Getting Away: Jiuzhaigou

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There is a valley in northern Sichuan fabled for its incomparable mountain forests and bizarre aquamarine lakes. Earlier this month we decided to investigate and jumped on a plane to Jiuzhaigou National Park.

Jiuzhaigou (九寨沟) is known for its amazing iridescent pools and unblemished mountain forests. The park lies 450km north of Chengdu and runs through the valleys of the Min (岷) mountain range. Established in 1984, the park’s protected status spared the surrounding area from logging and industrial development. It was declared a UNESCO World Heritage site in 1992.

After paying the hefty 310 yuan entrance fee (90 yuan of which pays for unlimited bus rides throughout the park), we clambered aboard a bus with 50 other visitors.

Jiuzhaigou’s main road forks about midway through the park and we took the left fork first, screaming through the turns until arriving at that road’s terminus, Long Lake (长海). There, everyone spilled out of the bus, snapped a few photos, and caught the next available shuttle. We lingered for a bit and discovered a cobblestone path to the right of the main viewing area that led down to the lakeshore and a small, deserted dock.

Hopping on and off tour buses is an expedient way to see Jiuzhaigou but seems to ignore the park’s subtleties. For those more inclined to walking, there is a well-maintained boardwalk that snakes through the entirety of the park. We left the buses behind for good at Arrow Bamboo Lake (箭竹海) and walked the remainder of the trail back to the park entrance. This took five and a half hours of brisk hiking.

When we visited, the sun was blazing and Jiuzhaigou offered scenery that was part alpine forest and part tropical lagoon. The trail winds through old growth forest covered in lichen, moss, giant ferns and rhododendrons. Other hikers were few and far between and the silence was nearly complete save for the ever-present sound of birdsong.

Punctuating the hike were Jiuzhaigou’s famous lakes and waterfalls. Streams and springs from the surrounding karst mountains feed the lakes, occasionally flooding them during spring. This runoff is high in calcium carbonate, which imbues the lakes with otherworldly shades of turquoise and blue. Fallen trees resting on the lake bottoms resemble coral reefs. The lakes are connected by a series of waterfalls and ponds, which shine luminously in the sun. The largest and most impressive waterfall is Nuorilang (诺日朗瀑布), which cascades over multiple tiers and through dense, fast-flowing wetlands.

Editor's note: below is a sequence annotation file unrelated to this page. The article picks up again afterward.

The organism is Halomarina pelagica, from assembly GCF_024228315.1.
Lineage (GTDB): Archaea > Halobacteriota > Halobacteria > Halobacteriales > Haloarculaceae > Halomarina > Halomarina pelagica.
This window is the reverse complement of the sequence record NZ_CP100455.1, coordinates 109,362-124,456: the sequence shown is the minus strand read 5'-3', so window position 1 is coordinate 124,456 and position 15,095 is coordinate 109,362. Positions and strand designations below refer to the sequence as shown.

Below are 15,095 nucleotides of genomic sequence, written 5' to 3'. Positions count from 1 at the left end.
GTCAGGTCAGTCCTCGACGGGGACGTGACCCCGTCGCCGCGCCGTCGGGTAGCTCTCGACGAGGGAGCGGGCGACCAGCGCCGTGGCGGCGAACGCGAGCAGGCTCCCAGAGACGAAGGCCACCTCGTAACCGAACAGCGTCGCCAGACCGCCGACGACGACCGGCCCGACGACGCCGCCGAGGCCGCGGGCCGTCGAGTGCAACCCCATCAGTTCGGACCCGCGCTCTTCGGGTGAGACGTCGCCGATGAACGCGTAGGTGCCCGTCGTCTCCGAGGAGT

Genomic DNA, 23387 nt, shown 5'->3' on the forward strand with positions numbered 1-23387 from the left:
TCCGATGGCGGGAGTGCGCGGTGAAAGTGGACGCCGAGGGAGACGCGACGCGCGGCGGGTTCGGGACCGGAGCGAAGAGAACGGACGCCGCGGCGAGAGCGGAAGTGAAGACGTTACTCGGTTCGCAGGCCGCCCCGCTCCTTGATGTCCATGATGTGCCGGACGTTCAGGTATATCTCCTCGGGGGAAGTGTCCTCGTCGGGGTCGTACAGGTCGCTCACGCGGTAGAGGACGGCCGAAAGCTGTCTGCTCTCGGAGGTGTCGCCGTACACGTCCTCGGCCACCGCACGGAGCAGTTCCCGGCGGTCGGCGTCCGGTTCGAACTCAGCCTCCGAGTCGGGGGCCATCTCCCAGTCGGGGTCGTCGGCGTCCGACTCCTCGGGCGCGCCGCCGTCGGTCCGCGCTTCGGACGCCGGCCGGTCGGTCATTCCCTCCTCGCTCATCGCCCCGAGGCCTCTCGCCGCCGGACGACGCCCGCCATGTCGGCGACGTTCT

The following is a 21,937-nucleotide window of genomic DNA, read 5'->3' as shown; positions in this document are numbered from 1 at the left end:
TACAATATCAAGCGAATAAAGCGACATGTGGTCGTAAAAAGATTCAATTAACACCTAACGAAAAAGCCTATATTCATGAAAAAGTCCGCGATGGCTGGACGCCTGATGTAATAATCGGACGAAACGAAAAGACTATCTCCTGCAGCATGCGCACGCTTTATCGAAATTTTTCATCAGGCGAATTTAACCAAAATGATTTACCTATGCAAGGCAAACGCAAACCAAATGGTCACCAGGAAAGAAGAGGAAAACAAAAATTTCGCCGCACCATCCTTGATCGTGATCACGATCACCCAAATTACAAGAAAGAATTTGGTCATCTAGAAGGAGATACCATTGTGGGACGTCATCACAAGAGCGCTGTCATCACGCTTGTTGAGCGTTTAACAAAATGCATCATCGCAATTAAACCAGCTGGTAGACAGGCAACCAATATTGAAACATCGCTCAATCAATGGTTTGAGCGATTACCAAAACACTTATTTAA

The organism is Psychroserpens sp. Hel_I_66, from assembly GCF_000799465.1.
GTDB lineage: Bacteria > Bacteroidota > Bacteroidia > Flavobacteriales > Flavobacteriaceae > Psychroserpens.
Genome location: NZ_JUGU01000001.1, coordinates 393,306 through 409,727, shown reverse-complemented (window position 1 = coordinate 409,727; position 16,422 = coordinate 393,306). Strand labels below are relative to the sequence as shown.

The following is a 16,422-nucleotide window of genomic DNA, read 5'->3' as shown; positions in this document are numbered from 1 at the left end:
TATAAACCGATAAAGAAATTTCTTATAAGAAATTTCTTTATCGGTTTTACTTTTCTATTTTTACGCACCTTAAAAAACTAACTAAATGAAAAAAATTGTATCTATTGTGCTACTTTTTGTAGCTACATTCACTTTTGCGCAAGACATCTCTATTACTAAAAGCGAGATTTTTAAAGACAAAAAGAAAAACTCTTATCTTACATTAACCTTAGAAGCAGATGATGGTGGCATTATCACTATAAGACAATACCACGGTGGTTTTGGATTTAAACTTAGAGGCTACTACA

Preservation seems to be high on the park administration’s priority list. Trashcans were everywhere along the paths and bathrooms were numerous as well. Smoking is punishable by a 500 yuan fine except in designated areas and this prohibition is largely observed by tourists. Foot traffic within the park is restricted to the boardwalk and observation decks although we did see several locals dart furtively off the path to collect wild mushrooms and lichen.

The tourist center in the heart of the park is the only place to buy food, beyond instant noodles, and the fare is what one would expect: expensive and bland. The tourist center is undergoing a massive expansion that, when finished, will boast new restaurants and a performance hall. Near the park entrance are the nine Tibetan villages from which Jiuzhaigou derives its name. These too are being rebuilt and are notable mostly for their ingenious, water-powered prayer wheels.

The park closes at 6pm and although the town to the north is growing rapidly, dining and nightlife options remain limited. However, any hotel or guesthouse can arrange travel to one of many nightly Tibetan performances. The five-star hotels offer both Western and Chinese menus and Chongqing-style hotpot restaurants are ubiquitous. Lodging options run the gamut from dormitory guesthouses to lavish, and somewhat outlandish, resorts.

Getting there: Daily flights from Kunming to Jiuzhaigou connect through Chengdu and prices vary with demand. Our tickets cost around 4,000 yuan round-trip but expect to pay as little as half this price if planning ahead and avoiding holidays. The airport is 88km from the park entrance and bus tickets cost 45 yuan or a car can be hired for 100 yuan. A daily 7am bus (130 yuan) leaves Chengdu’s Xinnanmen bus station for Jiuzhaigou and takes between 8-10 hours depending on road conditions.

Map: There’s a map (not to scale) of the trails in the park here (PDF).

[Source: http://www.gokunming.com/en/blog/item/1834/getting_away_jiuzhaigou]